Picking colors for my website


I’m currently in the process of designing this website, so I thought it would be fun to document the process.

Something that came up most recently is choosing the right colors for the website. I knew from the beginning, I wanted to support system-wide dark mode—and the easiest way to do that is with CSS variables.

There’s a smarter way to approach this if you’re already familiar with CSS variables.

The problem with this method is that even though the opacity value we’re using (0.6 or 60%) is the same for both themes, the real contrast to the human eyes is different.

Before — unbalanced color contrast between the two themes.

Before — unbalanced color contrast between the two themes.

When you look at the link in the preview, it appears to have less contrast against the surrounding text in the light theme. Another example of how our eyes fool us is how the same value of brightness and saturation of yellow will feel brighter than violet.

In order to fix this, the opacity value for the link in the dark theme needs to be raised optically to match the one in the light theme, or vice versa.

After — balanced color contrast between the two themes.

After — balanced color contrast between the two themes.

That’s why for white and black colors, I have to use two separate palettes so that the contrast looks uniform in both themes. Unfortunately, there’s no programmable way for this process I’ve found to be useful, so I just ended up eyeballing my way through all of them.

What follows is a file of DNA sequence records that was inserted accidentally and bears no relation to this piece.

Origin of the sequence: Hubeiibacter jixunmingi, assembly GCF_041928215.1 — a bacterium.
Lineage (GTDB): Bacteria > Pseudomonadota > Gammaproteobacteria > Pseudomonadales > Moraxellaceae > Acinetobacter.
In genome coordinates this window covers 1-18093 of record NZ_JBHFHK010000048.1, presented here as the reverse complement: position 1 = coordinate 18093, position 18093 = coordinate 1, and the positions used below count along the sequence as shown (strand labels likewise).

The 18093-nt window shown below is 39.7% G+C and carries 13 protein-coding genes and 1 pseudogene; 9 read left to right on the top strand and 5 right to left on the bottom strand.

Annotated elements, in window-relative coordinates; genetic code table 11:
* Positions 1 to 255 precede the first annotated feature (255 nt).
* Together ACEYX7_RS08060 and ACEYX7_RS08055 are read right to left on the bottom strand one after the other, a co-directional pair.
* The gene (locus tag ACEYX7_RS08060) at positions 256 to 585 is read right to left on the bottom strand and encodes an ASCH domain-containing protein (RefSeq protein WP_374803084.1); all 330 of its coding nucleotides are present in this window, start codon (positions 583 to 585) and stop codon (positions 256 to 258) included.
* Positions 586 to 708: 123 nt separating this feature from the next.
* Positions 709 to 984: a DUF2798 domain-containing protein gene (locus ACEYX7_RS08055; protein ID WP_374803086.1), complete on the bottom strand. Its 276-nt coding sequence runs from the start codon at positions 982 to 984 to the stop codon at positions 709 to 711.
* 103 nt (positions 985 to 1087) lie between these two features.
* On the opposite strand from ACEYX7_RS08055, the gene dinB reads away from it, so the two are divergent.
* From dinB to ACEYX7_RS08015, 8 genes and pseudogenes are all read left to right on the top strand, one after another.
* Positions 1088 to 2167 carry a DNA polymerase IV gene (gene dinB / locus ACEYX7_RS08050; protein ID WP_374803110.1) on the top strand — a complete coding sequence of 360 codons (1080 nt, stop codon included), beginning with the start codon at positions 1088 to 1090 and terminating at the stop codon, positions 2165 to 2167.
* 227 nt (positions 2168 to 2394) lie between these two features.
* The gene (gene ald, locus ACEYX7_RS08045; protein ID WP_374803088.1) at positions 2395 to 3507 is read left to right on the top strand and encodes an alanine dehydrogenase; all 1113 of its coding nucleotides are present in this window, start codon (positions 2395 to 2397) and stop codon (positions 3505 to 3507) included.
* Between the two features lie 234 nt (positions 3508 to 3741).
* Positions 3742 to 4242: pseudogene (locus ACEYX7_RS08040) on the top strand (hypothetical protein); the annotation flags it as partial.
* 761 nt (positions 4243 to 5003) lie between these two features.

Thankfully, Figma’s Selection Colors made this process extremely simple.

Figma selection tool being used to select colors.

Aside from the black and white colors, I also had a brand/primary color scheme to accent my design. It’s a mixture of blue and purple, or as some people prefer to call it “blurple.”

Blurple selection process.

It went through a similar process as the black and white color scheme, except the saturation, has to be dropped way down for the dark theme.

At last, it was time to migrate to the improved color system. I made all the old values red, so I know where to start switching to the new colors.

Places where the old color styles used to be is red

It might seem like I am nitpicking, but it’s a gripe I have always had with websites and apps that didn’t take colors seriously enough—who changed the background to black and called it a day.

Oh, and if you’re curious about the colors used in the code blocks, it’s from the VSCode Github theme. I also didn’t forget to use CSS variables, so it should work in both light and dark mode.

Update (Apr 23 2022): Since this blog post, I’ve moved my blog over to NextJS and opted to use mdx-bundler. This means I can no longer use gatsby-remark-vscode and had to opt for Rehype Pretty Code instead.